Outgoing/former Australian Fashion Council CEO David Giles-Kaye shares some final thoughts on the industry in this special interview. 

What are some of the biggest issues facing designers?

The biggest issue, by a long way, facing designers in 2019 has been understanding and responding to the climate change crisis that our global industry has, in part, created.

We are one of the oldest industrialised sectors and rely on long and complicated international supply chains, which have developed over decades with little transparency and many problems.

There is therefore a great urgency across the whole industry to work collaboratively on solutions as fast as possible.

There are many difficulties too, adjusting, retrofitting, a company’s supply chain to address these concerns.

This is also being carried out in an environment that is yet to develop accepted and comparable global standards and practices.

These are emerging quickly but are not there yet.

One point of note is that the AFC recently joined the UNFCCC’s Fashion for Global Climate Action initiative as a Supporting Organisation signatory.

This will be a pathway for the Australian industry to be more involved in this global effort.

What were some of the new opportunities they were able to capatalise on last year?

A plug here for some Australian Fashion Council programs.

The AFC Designers Abroad program, supported by The Woolmark Company and Creative Victoria, focused in 2019 on supporting Australian fashion labels overseas at New York and Paris fashion weeks and at home through our developing relationship with Mercedes Benz Fashion Week Australia, our local gateway to overseas markets.

At each of these we held education sessions and networking events with an emphasis on helping our businesses connect to global opportunities.

AFC Curated continued in 2019 with more than 45 labels now having gone through the year-long emerging designer program.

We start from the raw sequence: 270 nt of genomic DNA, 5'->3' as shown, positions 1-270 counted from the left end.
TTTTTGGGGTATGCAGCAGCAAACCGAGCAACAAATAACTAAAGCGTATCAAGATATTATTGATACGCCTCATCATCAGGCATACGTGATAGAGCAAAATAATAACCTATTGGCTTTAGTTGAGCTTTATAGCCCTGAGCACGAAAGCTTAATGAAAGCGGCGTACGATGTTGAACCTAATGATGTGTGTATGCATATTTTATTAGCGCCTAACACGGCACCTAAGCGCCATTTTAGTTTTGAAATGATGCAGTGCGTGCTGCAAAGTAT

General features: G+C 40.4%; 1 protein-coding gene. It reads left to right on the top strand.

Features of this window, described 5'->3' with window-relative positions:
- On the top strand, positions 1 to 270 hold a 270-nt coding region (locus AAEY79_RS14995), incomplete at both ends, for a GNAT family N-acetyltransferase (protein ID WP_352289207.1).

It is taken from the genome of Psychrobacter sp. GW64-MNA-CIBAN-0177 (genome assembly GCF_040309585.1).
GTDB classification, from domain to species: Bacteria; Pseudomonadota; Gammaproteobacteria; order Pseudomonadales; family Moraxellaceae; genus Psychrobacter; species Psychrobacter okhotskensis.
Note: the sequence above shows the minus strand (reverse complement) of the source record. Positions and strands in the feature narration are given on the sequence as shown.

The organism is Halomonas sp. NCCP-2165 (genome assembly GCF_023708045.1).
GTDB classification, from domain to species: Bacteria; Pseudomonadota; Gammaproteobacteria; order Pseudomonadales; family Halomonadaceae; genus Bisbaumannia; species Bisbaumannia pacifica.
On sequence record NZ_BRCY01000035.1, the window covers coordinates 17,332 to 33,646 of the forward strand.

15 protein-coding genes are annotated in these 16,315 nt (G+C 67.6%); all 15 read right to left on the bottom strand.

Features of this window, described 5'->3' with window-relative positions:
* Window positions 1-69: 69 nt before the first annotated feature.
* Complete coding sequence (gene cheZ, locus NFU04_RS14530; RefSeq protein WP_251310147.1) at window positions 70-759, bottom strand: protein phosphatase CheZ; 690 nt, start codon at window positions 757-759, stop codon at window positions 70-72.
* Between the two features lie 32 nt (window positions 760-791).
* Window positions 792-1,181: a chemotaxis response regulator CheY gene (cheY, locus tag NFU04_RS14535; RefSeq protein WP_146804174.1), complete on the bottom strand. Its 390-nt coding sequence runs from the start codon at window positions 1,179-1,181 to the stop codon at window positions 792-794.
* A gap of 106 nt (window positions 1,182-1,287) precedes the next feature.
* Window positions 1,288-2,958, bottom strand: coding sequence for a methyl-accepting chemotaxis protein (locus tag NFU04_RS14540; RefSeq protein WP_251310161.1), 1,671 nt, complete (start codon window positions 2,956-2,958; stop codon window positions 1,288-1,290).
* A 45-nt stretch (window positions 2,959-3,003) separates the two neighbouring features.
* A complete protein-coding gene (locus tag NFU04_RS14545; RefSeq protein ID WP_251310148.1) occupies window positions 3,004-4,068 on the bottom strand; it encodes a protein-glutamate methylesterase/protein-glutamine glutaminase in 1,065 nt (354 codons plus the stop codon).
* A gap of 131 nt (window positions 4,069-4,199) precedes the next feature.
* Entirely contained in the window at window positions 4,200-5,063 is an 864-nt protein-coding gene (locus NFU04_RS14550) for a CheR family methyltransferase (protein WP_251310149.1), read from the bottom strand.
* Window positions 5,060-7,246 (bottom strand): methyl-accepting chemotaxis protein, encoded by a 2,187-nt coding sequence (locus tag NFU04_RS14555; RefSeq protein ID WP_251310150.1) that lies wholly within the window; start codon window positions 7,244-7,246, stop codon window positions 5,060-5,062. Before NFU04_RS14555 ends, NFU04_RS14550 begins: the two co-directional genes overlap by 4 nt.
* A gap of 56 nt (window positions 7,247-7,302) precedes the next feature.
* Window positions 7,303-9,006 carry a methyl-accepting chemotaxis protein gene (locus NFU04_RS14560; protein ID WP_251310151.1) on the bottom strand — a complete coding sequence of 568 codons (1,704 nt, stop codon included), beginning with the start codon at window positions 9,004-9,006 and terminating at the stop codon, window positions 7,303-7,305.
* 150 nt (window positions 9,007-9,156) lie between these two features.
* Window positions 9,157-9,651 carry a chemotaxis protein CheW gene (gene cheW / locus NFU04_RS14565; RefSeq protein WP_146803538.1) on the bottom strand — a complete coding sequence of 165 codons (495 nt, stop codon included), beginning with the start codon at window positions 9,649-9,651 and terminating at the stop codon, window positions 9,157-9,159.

Presented by Vicinity Centres as well as supported by City of Sydney, labels were able to take advantage of the mentoring, workshops and retail activations that make up the program.

We launched a new program in 2019 for more established labels called AFC Flagship.

This provides Australian fashion labels with a premium retail space for a short period of time where they have the opportunity to showcase their brand in their own store. It is designed to help labels on their pathway to their own stores.

There have been many of these activations in the last year in both Sydney and Melbourne with great learnings and results.

Labels have included Strateas Carlucci, A.BCH, Harlow, Waverley Mills, Song for the Mute, and NATALIJA.

There were very many other industry programs we offered at the AFC around our growth agenda.

What is the general outlook for 2020?

In the global business reports there seems to be a consensus that growth in the fashion industry will slow in 2020.

I don’t find this particularly helpful though as our industry is so large, complicated and segmented that we will see much growth, and, at the same time decline.

I find it more relevant to look at what makes a label successful in fashion, and that is a strong value proposition to your consumer, backed up by excellent design and customer engagement. With these growth will follow.

How do you see brick and mortar stores performing in the new year?